The headline says it all. What door is Congress going to finally open in the effort to either fix the Affordable Care Act or do away with it.
This week you can expect to see a bipartisan bill to stabilize insurance markets — which is good news for insurers — from Sen. Lamar Alexander’s Senate Health, Education, Labor and Pensions Committee. He and the Democrat’s ranking member Sen. Patty Murray of Washington are working on a deal that will include multiple year funding for the cost-sharing reduction (CSR) subsidies.
"It's pretty easy to be for extending cost-sharing payments and that's just more money, and we can argue about how long it will be. But we will have no chance of getting that, unless in addition to that, we have some restructuring of the market," Alexander said.
And that restructuring has to include a lot of the ObamaCare rules that are unpopular with Republicans.
State insurance commissioners — including Washington’s quite vocal Mike Kreidler — testified at one of Alexander’s hearings. “Congress should enact a federal reinsurance program with a minimum duration of three years. It will significantly help stabilize the individual health insurance market,” Kreidler told Alexander’s committee.
Tennessee Insurance Commissioner Julie Mix McPeak agrees. “The CSR funding issue is the single most critical issue that you can address to help stabilize insurance markets for 2018 and potentially bring down costs,” she said.
Before decisions are made this week — and they may have already been made by the time you read this — the committee will hear from the nation’s health insurers. Testifying will be officials from Kaiser Permanente, Anthem and other large and small insurers.
The CSR funding is not just a top priority for this committee. It is a must for insurers.
And it is a must for the people. Estimates in some camps say without them premiums will definitely be higher. Experts believe premiums would have been 20% higher in 2014, up 12% in 2015 and 6% more in 2016.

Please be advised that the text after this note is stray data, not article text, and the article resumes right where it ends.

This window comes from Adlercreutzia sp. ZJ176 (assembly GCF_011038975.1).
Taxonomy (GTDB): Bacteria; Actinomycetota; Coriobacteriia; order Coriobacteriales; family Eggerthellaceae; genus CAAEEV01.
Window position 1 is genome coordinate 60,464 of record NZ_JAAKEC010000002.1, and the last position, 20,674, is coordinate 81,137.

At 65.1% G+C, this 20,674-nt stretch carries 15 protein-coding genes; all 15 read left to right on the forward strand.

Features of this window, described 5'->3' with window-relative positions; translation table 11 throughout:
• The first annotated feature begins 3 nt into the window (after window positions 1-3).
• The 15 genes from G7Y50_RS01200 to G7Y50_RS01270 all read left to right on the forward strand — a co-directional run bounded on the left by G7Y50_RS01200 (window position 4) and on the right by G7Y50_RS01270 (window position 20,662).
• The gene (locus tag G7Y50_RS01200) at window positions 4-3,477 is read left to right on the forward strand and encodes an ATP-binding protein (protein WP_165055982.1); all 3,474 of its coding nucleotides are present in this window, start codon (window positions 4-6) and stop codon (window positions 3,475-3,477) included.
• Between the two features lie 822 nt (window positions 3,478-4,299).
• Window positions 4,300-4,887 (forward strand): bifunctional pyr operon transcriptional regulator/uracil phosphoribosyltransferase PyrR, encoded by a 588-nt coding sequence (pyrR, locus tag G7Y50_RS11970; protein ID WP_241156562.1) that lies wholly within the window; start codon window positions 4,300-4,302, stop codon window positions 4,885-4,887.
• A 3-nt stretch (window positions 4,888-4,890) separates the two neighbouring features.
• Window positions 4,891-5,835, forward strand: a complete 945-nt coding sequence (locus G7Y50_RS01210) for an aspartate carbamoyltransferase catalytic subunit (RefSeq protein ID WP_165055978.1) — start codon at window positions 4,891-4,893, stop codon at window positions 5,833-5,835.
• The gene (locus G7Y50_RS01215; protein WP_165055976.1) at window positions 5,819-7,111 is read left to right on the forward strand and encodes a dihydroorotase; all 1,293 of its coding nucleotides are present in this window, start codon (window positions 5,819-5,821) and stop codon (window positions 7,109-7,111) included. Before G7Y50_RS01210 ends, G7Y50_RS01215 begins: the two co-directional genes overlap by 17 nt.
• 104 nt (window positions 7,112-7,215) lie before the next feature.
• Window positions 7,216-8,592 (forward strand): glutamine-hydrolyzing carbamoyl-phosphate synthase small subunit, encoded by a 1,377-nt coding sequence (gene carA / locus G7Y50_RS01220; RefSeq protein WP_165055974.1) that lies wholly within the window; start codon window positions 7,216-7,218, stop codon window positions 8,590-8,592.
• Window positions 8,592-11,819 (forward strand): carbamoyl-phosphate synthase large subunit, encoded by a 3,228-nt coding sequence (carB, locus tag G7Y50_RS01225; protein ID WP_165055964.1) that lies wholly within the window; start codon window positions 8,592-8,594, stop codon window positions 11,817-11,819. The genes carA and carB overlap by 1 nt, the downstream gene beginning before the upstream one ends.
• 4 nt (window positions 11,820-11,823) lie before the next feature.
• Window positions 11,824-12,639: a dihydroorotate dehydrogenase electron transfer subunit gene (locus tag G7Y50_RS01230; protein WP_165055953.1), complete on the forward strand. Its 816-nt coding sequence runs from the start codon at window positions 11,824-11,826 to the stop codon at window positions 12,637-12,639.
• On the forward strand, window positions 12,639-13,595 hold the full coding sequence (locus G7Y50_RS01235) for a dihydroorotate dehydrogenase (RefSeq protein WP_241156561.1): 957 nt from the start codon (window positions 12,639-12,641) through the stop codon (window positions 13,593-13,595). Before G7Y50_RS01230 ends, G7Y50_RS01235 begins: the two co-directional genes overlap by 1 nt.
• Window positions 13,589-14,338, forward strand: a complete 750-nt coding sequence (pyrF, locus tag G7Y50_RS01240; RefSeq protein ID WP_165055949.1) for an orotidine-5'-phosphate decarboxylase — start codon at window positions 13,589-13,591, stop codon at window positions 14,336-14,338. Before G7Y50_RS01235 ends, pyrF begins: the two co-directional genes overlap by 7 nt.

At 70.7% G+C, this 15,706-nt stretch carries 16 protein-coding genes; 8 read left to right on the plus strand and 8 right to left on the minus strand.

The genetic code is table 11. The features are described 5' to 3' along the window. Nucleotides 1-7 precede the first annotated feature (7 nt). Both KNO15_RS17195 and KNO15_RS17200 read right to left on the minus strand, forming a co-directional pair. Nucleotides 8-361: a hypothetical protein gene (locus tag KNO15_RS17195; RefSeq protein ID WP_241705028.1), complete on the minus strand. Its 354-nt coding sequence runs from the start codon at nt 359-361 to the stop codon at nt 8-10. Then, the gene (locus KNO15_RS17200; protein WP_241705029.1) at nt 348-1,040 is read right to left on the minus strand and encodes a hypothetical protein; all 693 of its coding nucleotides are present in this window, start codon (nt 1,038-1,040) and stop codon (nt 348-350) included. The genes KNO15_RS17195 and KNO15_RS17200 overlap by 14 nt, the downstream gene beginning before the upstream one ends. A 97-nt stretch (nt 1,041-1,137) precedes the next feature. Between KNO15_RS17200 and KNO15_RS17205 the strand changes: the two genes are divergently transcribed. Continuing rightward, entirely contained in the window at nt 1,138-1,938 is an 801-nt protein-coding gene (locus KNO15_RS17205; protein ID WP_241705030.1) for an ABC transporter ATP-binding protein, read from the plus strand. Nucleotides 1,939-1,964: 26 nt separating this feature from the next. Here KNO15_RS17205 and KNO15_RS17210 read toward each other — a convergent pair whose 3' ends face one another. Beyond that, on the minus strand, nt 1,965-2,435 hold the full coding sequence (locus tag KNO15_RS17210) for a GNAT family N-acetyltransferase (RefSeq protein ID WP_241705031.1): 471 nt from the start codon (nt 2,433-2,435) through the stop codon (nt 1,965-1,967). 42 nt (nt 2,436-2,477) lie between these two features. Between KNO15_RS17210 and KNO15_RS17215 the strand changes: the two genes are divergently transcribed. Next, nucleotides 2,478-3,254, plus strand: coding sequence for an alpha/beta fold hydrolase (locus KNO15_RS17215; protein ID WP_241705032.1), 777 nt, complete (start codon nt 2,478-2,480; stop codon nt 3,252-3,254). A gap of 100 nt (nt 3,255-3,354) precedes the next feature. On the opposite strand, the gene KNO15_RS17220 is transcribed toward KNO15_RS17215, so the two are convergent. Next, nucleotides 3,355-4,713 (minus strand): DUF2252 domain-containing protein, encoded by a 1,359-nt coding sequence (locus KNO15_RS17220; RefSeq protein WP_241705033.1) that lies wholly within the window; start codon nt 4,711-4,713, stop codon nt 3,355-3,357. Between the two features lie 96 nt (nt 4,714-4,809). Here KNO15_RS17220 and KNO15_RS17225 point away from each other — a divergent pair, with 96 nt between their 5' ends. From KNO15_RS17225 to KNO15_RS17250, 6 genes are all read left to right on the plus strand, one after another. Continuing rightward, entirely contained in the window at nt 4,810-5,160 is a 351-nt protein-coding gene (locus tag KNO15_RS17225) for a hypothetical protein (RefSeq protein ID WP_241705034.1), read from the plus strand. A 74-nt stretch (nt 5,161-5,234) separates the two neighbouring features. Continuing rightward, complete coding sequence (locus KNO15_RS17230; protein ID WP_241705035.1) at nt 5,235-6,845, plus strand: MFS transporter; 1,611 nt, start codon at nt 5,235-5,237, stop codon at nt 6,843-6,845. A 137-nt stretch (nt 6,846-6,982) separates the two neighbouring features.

They also want the government to really enforce the individual mandate. This insures that healthy individuals as well as sick individuals participate and that lowers costs. As you know one of the first acts of the Trump administration was to tell those affected by the Affordable Care Act to not enforce that mandate.
The Trump administration has also decided to cut grants for marketing for those helping people sign up for insurance. That cut will be 40%. Insurers say it’s important the money is available to help people understand what they’re buying.
The Trump administration loathes to do anything to fix ObamaCare. The president contends it is collapsing under its own weight. Former Oregon Insurance Administrator and former Pennsylvania Insurance Commissioner and now Human Services secretary Teresa Miller disagrees. She told Alexander and his committee that ObamaCare is not failing. “I’m not going to sit here this morning and tell you that the ACA is perfect. I think we all know that it’s not, but the narrative that the ACA is failing and imploding is just false,” she said.
Democrats are still in political heaven over the failure of the Republican plan to dismantle and remake Barack Obama’s Affordable Care Act into the party’s own image. Encouraged by the failure and hoping that a single-payer health care system will now resonate with the people and the majority of the Democrat Party, Sen. Bernie Sanders is going to introduce a plan to create one.
By the time you read this he will have made the official announcement.
Sanders claims he has the support of several Democrats like Sen. Elizabeth Warren — who has confirmed that — and California Democrat Sen. Kamala Harris and from medical professionals, business leaders and — yes — consumers.
Republicans aren’t giving up either. Sen. Bill Cassidy and Sen. Lindsay Graham have introduced a revised replacement bill. They say Senate Majority Leader Mitch McConnell promised a vote on the matter if they can get 50 colleagues to back the measure.
It would repeal most of ObamaCare’s mandates and will send block grants to states to take care of the health insurance needs of the poorest in those states.
Source links: The Washington Post, The Hill — link 1, link 2, link 3, Insurance Business America